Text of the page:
As we have covered in prior articles of this series, with supply chain disruptions wreaking havoc on the ability of companies to get their goods and services to market, the terms of a company’s commercial contracts have never been more important. In some cases, losses due to inefficient or ineffective contracting can add up to be a sizeable percentage of the contract’s value. As such, getting the contract terms right is extremely important to a company’s bottom line. This requires knowledgeable review and is an opportunity to utilize artificial intelligence to add efficiency
One issue, of course, is volume. Companies today can easily have hundreds or even thousands of supply contracts in place, with new agreements, amendments and renewals coming in nearly daily. Each agreement addresses a large number of critical issues, such as pricing structures, termination and renewal terms, delivery, warranties, indemnification, and limitations of liability, among others. Manual review and revision processes place a tremendous strain on the organization, from sourcing to sales, procurement to legal, and in-house and external counsel.
Businesses frequently receive contracts proposed by the other contracting party. Even if the company is able to use its own “paper,” the agreements often come back from the other side heavily revised and marked-up. In both situations, the company must review the language and determine whether it is agreeable or needs modifying.
This is where AI-assisted contract review and analysis can help significantly by adding consistency, quality control, efficiency, structure, cost savings and collaboration to the process. AI-assisted contract review can quickly and efficiently identify the key contract issues that are important to the organization. As an example, Foley has launched Foley Equipped, an AI tool powered by ThoughtRiver, which provides that efficiency to our clients and includes playbook commentary, negotiating tips, fallback positions and example contract language.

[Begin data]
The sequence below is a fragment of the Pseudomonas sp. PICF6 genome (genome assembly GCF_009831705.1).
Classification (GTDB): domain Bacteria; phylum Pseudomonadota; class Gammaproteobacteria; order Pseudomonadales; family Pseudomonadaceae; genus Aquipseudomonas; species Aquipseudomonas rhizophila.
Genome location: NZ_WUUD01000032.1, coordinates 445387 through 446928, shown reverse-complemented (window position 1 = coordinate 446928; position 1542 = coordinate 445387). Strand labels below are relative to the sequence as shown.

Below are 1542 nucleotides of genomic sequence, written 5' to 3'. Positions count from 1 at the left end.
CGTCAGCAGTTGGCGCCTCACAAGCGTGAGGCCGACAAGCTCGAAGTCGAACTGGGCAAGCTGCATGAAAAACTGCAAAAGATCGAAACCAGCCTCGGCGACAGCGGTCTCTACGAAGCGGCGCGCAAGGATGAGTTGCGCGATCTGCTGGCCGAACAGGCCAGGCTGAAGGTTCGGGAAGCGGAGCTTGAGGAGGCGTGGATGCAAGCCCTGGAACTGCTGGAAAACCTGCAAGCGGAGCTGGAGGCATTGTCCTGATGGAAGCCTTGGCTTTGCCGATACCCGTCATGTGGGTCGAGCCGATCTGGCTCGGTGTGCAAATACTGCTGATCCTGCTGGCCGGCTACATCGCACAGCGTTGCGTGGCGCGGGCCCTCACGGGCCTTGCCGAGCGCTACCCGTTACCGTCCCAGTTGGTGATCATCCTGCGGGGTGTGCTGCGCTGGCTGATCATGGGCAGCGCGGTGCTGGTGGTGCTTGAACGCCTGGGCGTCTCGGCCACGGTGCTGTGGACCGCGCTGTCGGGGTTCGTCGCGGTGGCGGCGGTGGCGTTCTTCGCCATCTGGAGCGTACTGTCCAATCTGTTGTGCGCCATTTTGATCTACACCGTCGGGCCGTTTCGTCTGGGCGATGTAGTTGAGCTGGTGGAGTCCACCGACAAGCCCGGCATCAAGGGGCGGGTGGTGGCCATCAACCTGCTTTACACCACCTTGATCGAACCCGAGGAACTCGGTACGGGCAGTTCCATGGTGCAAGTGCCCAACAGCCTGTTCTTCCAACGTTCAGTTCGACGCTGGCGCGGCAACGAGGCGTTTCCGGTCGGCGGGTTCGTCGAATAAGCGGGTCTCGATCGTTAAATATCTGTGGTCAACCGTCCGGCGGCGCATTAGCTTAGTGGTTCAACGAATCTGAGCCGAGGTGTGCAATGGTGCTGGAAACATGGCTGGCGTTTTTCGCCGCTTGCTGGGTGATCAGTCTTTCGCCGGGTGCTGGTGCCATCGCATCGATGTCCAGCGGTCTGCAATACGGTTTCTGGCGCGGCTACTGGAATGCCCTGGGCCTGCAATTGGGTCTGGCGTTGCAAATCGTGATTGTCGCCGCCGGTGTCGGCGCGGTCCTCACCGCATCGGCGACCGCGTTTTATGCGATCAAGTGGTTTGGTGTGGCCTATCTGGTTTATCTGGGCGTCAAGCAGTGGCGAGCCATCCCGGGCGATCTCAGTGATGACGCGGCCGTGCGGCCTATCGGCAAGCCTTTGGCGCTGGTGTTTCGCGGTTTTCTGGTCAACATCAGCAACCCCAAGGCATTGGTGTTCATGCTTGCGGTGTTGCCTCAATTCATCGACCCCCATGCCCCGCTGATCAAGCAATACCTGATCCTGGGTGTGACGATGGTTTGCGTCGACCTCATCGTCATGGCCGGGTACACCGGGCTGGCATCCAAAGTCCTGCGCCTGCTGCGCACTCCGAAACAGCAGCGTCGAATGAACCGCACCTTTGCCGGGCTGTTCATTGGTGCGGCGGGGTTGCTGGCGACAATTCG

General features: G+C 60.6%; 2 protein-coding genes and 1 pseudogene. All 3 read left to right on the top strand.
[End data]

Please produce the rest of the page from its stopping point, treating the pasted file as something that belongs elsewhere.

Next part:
Newer AI solutions with natural language processing (NLP) and machine learning (ML) capabilities are addressing this use case. Solutions with Microsoft Word plug-ins, like Foley Equipped, are particularly useful as they provide the AI results directly in the Word document that is under review. Solutions can also incorporate advice notes, playbook commentary, clause bank language and model template-based provisions.
On the other hand, the tools designed for bulk review of post-execution documents (as is often used in M&A due diligence) typically do not integrate directly with Microsoft Word, because this is not needed in the context of an M&A or other bulk legacy contract analysis.
AI review tools can automatically create issues lists that can be used by the company to track open issues, the parties’ positions, and proposed and agreed upon solutions. Appropriate versions of these lists can also be shared with the other party as a negotiating aid to get the deal done quickly and efficiently.
As computers became faster and more powerful with the ability to store and analyze more information, computers have acquired the ability to “learn.” For example, through both human training and machine learning, an AI application can learn to determine whether a contract deals with limitations of liability, even though there are numerous – almost countless – different ways to word a limitation of liability provision. AI technology does this by rapidly examining hundreds of example contracts with the assistance of human training by individuals “teaching” the system what to look for. With enough human training combined with complex algorithms, the AI application can then improve its results automatically over time (i.e., machine learning).
With no end to the supply chain crisis in sight, successful companies will find ways to contract smarter, quicker and more efficiently. AI-assisted contract review like Foley Equipped can provide a useful tool and helping hand with the contract review, revision and negotiation process to achieve these goals.